Another Forum reviewer commented: “The results are in harmony with previous studies from this big population. While they did not show an increase in risk from alcohol for hemorrhagic stroke, the authors state that the documentation according to type of stroke was not always available. Further, only 11% of the participants had an alcohol consumption >15 g/day.” Said another reviewer: “This paper appears to have no major methodologic flaw. The similarity of results between ischemic and hemorrhagic stroke is of interest, in view of some previous data suggesting a linear tendency to increased hemorrhagic stroke with increasing amounts of alcohol.”
Interesting comments were received from a European member of the Forum: “The study on alcohol and stroke is straight forward and in line with the previous publications of this group; it is a high caliber study. The only problem I have is with the very likely underreporting of alcohol in this group. The group of ‘drinkers’ reporting below 5 g/day of alcohol seems pretty ridiculous for a central or southern European population, where regular drinking (and not just on week-ends) may be more common.”
The reviewer adds: “The authors mention that they have analysed changes in alcohol consumption over time but they do not give details on this topic; multiple observations reduce the risk of misclassification of alcohol intake. In light of the likely underreporting of alcohol consumption, it is impressive that the risk curve for total stroke exceeds that of non-drinkers only at 38 g of alcohol per day. This is a lot of alcohol for an American lady and I would like to warn the authors that they might be accused of telling the female population of the US that they may drink more than two glasses of wine or nearly a liter of beer a day without running the risk of developing a stroke, be it ischemic or hemorrhagic. In Europe we would be less hesitant with this interpretation, but we would certainly take other risks such as breast cancer into account.”
References from Forum Review
1. Lacoste L, Hung J, Lam JYT. Acute and delayed antithrombotic effects of alcohol in humans. Am J Cardiol 2001:87: 82-85
2. Klatsky AL, Armstrong MA, Friedman GD, Sidney S. Alcohol drinking and risk of hemorrhagic stroke. Neuroepidemiology 2002;21:115-122.
A well-done analysis from the Nurses’ Health Study shows that the risk of total stroke is slightly lower among light-to-moderate consumers of alcohol than among subjects reporting no alcohol intake. In comparison with non-drinkers, the estimated risk is 17-21% lower for women averaging up to 15 grams of alcohol per day (a little over one drink/day by US definitions of approximately 12 grams of alcohol for a typical “drink.”). For consumers of larger amounts of alcohol, the risk of stroke appears to be slightly increased, but not statistically significantly so.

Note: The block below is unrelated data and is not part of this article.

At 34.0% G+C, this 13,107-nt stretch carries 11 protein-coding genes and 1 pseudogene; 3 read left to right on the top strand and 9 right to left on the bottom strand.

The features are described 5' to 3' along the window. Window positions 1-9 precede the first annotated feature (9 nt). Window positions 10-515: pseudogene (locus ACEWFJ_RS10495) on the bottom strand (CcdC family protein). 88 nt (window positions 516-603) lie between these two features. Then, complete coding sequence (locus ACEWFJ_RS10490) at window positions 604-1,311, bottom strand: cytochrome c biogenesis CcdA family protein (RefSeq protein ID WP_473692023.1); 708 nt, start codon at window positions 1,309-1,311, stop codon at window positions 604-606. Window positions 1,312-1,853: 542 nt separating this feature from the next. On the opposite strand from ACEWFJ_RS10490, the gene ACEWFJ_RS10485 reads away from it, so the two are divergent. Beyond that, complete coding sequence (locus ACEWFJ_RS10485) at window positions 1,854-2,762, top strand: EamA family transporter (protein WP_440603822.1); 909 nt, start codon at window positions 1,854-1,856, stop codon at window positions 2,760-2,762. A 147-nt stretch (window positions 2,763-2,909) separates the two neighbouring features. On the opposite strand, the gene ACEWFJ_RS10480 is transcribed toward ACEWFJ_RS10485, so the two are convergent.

Data on the pattern of drinking (regularly, binge, etc.) were not reported. Among these predominantly light drinkers, there were no differences between effects on the risk of the most common type of stroke, ischemic stroke (due to atherosclerotic obstruction of a artery or an embolic clot) or the less-common hemorrhagic stroke from bleeding into the brain).
The results, with full adjustment for other factors that may affect risk, suggest a “J-shaped” curve for total stroke, with reductions in risk for light-to-moderate drinking and possibly an increase with greater amounts. In this study, the point at which the risk of drinkers exceeds that of non-drinkers was about 38 grams of alcohol per day (the equivalent of about 3 typical “drinks”), with a 95% confidence interval of 28 to 57 grams/day.
The study supports many previous reports from observational epidemiologic studies that have shown a slight reduction in risk of the ischemic type of stroke from moderate alcohol intake. Some, but not all previous studies, show an increase in hemorrhagic stroke for any amounts of alcohol, but that was not seen in this study, possibly because there were few heavy drinkers in this group of nurses.
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Comments on this paper were provided by the following members of the International Scientific Forum on Alcohol Research:
Harvey Finkel, MD, Hematology/Oncology, Boston University Medical Center, Boston, MA, USA
Erik Skovenborg, MD, Scandinavian Medical Alcohol Board, Practitioner, Aarhus, Denmark
Tedd Goldfinger, DO, FACC, Desert Cardiology of Tucson Heart Center, Dept. of Cardiology, University of Arizona School of Medicine, Tucson, Arizona, USA
Gordon Troup, MSc, DSc, School of Physics, Monash University, Victoria, Australia
Giovanni de Gaetano, MD, PhD, Research Laboratories, Catholic University, Campobasso, Italy
R. Curtis Ellison, MD, Section of Preventive Medicine & Epidemiology, Boston University School of Medicine, Boston, MA, USA
Arne Svilaas, MD, PhD, general practice and lipidology, Oslo University Hospital, Oslo, Norway
Ulrich Keil, MD, PhD, Institute of Epidemiology and Social Medicine, University of Münster, Münster, Germany